Giving children under 16 criminal records 'blights their lives', South Yorkshire's police commissioner says

The age at which children can be given a criminal record should be raised from 10 to 16 to prevent their futures from being 'blighted', South Yorkshire's Police and Crime Commissioner has said.

Giving young people criminal records can blight their lives, "possibly for evermore", Dr Alan Billings said

Dr Alan Billings, who sat on the national Youth Justice Board for many years before becoming a police commissioner, said: “I would sooner people didn’t have a criminal record at the age of 10 and my personal view is that 16 would be a better age.

“That’s not to say they don’t commit crimes, they clearly do, but you need different ways of dealing with them.

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“But to give them criminal records at that age I think is unhelpful - to them, but also to society - because it is something that hangs around you.”

The United Nations has called on legislators in England and Wales to raise the current age of criminal responsibility from 10, with its Committee on the Rights of the Child saying the “absolute minimum” around the world should be 12 years of age.

In many countries, while teenagers face punishments for breaking the law, including incarceration, they are not given criminal convictions.

Labour’s Dr Billings said: “I think when people are very young, what you don’t want to do is you don’t want them to have a criminal record at such a young age which blights their lives, possibly for evermore.

“It can come as a terrible shock to young people later on in life, if they’ve got a criminal record when they are young, to realise they are not going to get jobs, they are not going to be able to go to America on their holidays, it catches them in all sorts of ways which at the time they don’t think about.

“We have to try and save them from that because at the end of the day, they are children.

“On the other hand, clearly you want to send a message to society that there are certain crimes that have to receive a measure of punishment.

“So it’s a very, very difficult balance to get but on the whole if we cannot criminalise young people that’s the route we have to go down.”

Dr Billings said during his time on the board they had made concerted efforts to cut the number of young offenders being locked up.

He said there were “some very severe crimes” where young people had to be deprived of their liberty, such as the two ten-year-old boys, Jon Venables and Robert Thompson, who murdered two-year-old James Bulger in 1993.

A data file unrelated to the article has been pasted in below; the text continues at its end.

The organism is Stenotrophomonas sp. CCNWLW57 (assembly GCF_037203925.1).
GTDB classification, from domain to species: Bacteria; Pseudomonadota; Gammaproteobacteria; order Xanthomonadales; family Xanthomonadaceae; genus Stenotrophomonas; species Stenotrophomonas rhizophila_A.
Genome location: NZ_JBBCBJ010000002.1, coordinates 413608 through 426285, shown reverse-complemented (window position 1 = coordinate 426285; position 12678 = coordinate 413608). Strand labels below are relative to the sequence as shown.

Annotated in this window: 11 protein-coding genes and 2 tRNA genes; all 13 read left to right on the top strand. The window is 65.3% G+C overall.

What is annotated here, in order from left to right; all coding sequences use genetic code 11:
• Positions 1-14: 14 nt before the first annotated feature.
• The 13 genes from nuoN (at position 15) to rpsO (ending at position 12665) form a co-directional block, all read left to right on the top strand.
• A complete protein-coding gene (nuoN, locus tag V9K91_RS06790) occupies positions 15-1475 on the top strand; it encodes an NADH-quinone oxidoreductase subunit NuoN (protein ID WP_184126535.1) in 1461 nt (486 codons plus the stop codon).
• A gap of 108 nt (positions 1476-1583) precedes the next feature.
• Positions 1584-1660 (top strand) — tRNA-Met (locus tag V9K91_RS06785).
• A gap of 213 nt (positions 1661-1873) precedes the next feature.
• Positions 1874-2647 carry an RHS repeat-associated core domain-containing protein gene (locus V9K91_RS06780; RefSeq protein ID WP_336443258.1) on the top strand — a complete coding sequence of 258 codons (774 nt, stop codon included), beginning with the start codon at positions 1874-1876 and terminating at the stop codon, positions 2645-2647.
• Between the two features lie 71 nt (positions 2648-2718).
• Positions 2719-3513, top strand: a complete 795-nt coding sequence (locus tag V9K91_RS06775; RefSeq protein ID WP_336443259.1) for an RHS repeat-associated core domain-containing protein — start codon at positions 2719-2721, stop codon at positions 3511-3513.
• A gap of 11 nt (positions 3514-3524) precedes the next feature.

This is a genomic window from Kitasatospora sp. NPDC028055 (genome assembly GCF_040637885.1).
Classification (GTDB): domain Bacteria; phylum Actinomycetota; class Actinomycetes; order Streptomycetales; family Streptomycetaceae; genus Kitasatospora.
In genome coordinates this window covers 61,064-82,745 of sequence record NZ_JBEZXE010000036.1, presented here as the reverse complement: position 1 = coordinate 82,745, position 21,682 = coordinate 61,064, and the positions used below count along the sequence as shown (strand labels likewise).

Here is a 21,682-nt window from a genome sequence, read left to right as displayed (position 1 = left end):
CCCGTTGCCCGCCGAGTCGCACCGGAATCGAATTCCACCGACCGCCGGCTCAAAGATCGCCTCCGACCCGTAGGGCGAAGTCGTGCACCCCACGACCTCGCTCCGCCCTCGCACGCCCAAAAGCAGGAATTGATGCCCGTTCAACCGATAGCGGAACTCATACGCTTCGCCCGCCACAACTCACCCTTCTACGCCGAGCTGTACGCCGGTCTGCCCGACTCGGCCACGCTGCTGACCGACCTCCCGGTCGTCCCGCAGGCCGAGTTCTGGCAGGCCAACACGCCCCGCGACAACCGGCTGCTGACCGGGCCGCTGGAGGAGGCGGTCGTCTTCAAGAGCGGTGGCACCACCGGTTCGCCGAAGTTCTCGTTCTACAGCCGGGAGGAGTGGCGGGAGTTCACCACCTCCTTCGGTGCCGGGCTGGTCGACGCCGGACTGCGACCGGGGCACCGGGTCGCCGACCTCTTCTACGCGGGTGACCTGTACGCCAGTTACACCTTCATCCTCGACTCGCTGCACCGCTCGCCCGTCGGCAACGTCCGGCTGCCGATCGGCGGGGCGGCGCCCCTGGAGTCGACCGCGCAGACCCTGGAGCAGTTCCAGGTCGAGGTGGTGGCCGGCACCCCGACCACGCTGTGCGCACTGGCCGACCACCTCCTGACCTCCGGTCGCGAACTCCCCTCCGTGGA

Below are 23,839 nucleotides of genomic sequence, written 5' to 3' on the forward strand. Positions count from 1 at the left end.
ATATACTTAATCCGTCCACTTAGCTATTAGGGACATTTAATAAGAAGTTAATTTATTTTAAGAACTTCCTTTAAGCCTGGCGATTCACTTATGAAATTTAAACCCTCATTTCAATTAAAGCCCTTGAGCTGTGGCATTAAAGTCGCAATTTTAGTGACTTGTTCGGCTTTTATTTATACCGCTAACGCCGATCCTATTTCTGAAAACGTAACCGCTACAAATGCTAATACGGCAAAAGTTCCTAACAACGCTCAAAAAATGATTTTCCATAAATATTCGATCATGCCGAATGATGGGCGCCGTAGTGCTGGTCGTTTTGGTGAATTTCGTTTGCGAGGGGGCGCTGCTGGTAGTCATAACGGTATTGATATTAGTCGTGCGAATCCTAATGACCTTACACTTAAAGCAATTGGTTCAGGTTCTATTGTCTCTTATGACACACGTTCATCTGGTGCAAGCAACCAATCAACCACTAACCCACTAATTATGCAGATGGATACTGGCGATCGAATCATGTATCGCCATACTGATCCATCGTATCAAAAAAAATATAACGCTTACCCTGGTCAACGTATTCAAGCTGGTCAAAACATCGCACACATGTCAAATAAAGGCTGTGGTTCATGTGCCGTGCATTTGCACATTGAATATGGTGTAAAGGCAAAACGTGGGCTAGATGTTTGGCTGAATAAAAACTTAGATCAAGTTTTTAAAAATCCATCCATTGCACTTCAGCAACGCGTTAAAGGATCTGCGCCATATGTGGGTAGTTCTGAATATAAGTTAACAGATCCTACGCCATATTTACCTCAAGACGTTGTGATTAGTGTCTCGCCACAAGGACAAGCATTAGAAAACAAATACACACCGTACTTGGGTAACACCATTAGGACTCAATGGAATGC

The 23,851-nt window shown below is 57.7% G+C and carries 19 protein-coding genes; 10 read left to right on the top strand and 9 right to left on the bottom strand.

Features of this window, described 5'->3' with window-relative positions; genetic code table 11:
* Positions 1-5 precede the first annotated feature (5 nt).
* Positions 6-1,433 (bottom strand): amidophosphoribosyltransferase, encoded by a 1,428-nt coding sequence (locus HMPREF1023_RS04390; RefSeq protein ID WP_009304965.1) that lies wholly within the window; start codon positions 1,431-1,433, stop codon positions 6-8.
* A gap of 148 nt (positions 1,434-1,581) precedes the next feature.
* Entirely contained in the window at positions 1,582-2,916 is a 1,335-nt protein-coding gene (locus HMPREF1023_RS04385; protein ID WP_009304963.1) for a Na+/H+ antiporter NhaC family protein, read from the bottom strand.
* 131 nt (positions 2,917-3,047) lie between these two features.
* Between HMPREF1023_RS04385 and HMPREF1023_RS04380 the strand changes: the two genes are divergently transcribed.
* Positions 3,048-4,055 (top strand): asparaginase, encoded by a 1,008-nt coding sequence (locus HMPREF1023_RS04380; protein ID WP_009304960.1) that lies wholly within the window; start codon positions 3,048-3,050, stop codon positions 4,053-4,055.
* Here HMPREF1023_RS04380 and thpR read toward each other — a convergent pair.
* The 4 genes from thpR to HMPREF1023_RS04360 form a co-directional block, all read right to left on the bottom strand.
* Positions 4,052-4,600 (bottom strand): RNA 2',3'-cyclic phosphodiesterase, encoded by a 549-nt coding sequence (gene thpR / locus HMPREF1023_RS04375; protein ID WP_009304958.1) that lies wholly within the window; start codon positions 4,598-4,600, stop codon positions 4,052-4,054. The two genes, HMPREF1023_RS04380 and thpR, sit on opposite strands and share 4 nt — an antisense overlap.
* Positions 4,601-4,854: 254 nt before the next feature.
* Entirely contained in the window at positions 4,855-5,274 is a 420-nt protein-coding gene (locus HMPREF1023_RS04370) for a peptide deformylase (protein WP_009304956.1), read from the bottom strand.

He said: “There are some children sadly like that, but for many children and young people it’s a time in life when they are sadly very easily influenced, get into wrong company and start to go off the rails, so we desperately didn’t want to lock up children like that if we could possibly avoid it.”

He said he remembered visiting teenage boys who had been remanded in custody in an institution in Wetherby after inner-city riots in 2001.

“I remember seeing one 15-year-old lad who was just sitting there crying. He wanted his mum,” he said.

“It was the first time he had ever been in trouble. He had just got caught up in the riots. And it’s that sort of thing you want to save young people from.”

There is no global consensus about the age at which a child knows they are in the wrong when they commit an unlawful act.

The age at which children are held responsible for any crimes they commit varies around the world.

In 35 American states, children of any age can be convicted and sentenced.

Some countries, such as India and Singapore, set the age of criminal responsibility as low as seven while others, such as Columbia, set it as high as 18.

In Scotland, the age of criminal responsibility is being raised from eight, which had been the lowest in Europe, to 12.

More than a decade ago, the United Nations called on legislators in England and Wales to raise the age at which children can be charged with crimes – a call which has been resisted by governments of all hues.

The age of criminal responsibility has been 10 in England and Wales since 1963.

Supporters of the status quo say children of that age know right from wrong and the law provides a deterrent to would-be rule-breakers.

But those calling for a change are growing.

In 2010, the Law Society of England and Wales said there was a “strong case” for raising the threshold, suggesting it should instead be 14.